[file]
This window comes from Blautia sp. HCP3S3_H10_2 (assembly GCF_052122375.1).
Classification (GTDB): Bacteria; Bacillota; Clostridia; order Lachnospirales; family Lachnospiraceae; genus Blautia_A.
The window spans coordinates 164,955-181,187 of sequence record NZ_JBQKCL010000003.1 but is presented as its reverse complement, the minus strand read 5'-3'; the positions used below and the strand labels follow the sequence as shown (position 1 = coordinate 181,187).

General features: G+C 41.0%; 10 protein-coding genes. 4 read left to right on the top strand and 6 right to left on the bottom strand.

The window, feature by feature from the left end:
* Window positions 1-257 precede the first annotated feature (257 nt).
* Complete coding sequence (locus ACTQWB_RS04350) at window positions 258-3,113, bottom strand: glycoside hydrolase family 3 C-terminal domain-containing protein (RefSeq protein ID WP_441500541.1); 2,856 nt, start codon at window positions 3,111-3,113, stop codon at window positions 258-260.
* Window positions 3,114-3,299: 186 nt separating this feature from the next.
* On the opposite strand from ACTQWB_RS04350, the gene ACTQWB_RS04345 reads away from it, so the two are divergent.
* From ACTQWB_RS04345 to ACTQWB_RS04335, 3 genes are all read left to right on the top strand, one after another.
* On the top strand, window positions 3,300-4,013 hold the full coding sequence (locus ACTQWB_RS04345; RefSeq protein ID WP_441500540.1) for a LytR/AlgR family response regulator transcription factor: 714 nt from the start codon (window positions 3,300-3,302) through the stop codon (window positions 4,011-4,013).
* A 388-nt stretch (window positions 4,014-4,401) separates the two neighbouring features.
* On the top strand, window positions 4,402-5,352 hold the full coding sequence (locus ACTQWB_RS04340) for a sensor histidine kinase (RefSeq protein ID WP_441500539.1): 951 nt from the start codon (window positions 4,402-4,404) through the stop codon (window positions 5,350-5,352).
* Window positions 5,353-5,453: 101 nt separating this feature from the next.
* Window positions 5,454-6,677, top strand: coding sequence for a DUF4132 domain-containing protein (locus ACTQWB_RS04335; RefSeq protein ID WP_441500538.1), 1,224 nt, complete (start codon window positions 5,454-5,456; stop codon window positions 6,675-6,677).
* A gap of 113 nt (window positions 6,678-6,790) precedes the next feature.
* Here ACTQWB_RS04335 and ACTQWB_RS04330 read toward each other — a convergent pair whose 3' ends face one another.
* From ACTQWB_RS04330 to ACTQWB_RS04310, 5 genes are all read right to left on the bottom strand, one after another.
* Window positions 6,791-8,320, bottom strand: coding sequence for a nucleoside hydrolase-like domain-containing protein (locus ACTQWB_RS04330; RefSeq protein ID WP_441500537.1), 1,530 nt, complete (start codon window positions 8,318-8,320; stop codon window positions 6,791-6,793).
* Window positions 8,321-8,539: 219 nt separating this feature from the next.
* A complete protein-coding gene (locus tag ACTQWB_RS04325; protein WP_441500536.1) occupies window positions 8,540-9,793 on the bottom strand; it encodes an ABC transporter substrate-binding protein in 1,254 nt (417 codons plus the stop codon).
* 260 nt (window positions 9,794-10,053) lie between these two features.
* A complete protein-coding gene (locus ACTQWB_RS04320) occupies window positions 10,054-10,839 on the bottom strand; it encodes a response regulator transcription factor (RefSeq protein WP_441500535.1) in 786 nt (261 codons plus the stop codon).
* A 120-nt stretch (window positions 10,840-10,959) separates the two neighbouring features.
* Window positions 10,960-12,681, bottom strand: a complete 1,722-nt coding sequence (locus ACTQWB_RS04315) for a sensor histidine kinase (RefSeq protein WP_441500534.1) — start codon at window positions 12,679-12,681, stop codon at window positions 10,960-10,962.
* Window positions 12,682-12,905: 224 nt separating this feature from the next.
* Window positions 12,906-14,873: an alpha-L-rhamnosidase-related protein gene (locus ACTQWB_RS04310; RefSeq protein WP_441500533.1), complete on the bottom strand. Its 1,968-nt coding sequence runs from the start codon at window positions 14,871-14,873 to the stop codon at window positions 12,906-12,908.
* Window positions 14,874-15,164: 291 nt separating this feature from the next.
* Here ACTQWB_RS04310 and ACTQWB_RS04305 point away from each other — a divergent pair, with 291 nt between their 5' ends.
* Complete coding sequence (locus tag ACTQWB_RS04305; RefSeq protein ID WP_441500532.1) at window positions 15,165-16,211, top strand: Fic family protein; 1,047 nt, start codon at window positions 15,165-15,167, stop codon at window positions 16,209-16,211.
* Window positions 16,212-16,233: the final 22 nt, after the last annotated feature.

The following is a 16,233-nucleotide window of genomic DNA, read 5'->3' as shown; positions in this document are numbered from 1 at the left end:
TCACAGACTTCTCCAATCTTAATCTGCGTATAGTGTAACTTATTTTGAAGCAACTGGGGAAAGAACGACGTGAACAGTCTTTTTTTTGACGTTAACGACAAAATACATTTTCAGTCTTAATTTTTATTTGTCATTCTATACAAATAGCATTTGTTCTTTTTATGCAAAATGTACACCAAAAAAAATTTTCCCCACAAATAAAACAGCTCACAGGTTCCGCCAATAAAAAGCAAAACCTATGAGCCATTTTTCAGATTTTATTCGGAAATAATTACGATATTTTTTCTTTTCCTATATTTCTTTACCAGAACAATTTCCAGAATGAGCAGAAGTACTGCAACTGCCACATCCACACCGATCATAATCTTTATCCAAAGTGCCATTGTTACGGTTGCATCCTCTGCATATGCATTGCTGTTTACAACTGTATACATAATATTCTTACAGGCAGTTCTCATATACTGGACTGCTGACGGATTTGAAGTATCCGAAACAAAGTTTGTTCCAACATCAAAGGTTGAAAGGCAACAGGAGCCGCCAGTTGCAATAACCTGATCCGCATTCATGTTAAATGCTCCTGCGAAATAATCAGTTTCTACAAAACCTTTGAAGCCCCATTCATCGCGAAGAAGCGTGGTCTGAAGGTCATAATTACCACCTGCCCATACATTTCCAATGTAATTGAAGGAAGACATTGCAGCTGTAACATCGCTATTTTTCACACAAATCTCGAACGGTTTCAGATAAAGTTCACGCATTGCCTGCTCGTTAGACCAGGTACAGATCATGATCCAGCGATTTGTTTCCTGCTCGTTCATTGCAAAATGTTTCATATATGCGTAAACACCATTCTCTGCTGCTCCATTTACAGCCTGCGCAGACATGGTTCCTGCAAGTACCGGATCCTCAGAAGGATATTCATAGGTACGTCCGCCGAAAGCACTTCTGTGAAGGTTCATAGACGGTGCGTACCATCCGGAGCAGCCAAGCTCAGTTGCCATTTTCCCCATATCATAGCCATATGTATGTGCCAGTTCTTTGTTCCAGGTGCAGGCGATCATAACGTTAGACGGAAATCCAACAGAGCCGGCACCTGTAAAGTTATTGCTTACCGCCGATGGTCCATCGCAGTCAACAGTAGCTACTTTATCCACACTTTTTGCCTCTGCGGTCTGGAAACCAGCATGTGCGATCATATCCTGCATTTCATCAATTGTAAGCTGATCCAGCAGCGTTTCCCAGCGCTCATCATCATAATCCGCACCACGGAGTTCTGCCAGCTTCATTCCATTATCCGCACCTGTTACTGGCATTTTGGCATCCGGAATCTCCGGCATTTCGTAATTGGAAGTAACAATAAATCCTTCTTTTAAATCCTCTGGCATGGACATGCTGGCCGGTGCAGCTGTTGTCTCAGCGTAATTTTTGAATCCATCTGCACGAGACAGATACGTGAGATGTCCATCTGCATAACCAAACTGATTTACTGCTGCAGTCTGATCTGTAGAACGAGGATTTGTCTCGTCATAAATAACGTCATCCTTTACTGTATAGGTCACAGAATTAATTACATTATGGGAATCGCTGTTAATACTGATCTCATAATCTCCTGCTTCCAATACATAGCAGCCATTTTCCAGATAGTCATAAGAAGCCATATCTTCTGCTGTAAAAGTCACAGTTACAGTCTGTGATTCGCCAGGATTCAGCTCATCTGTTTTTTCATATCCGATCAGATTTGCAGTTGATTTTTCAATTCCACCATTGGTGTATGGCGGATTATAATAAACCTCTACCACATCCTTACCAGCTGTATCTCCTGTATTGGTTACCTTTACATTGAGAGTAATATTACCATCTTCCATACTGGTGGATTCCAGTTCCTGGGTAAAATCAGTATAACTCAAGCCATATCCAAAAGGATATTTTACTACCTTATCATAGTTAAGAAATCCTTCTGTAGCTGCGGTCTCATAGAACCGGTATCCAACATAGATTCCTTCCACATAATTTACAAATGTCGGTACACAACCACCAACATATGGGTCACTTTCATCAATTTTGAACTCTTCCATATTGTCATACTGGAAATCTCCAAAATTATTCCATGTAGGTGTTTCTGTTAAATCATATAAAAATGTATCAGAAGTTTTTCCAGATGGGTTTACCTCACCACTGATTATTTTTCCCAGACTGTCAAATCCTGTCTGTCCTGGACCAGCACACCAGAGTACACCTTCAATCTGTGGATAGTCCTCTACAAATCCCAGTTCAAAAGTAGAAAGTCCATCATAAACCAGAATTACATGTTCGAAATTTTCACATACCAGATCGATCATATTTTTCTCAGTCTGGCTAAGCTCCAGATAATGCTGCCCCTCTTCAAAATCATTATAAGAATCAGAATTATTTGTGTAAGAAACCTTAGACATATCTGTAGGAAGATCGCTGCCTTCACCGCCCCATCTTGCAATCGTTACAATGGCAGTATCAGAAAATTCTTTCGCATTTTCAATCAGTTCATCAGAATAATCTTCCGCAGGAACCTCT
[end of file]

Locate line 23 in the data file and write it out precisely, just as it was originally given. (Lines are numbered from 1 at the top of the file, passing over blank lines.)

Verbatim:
* A complete protein-coding gene (locus ACTQWB_RS04320) occupies window positions 10,054-10,839 on the bottom strand; it encodes a response regulator transcription factor (RefSeq protein WP_441500535.1) in 786 nt (261 codons plus the stop codon).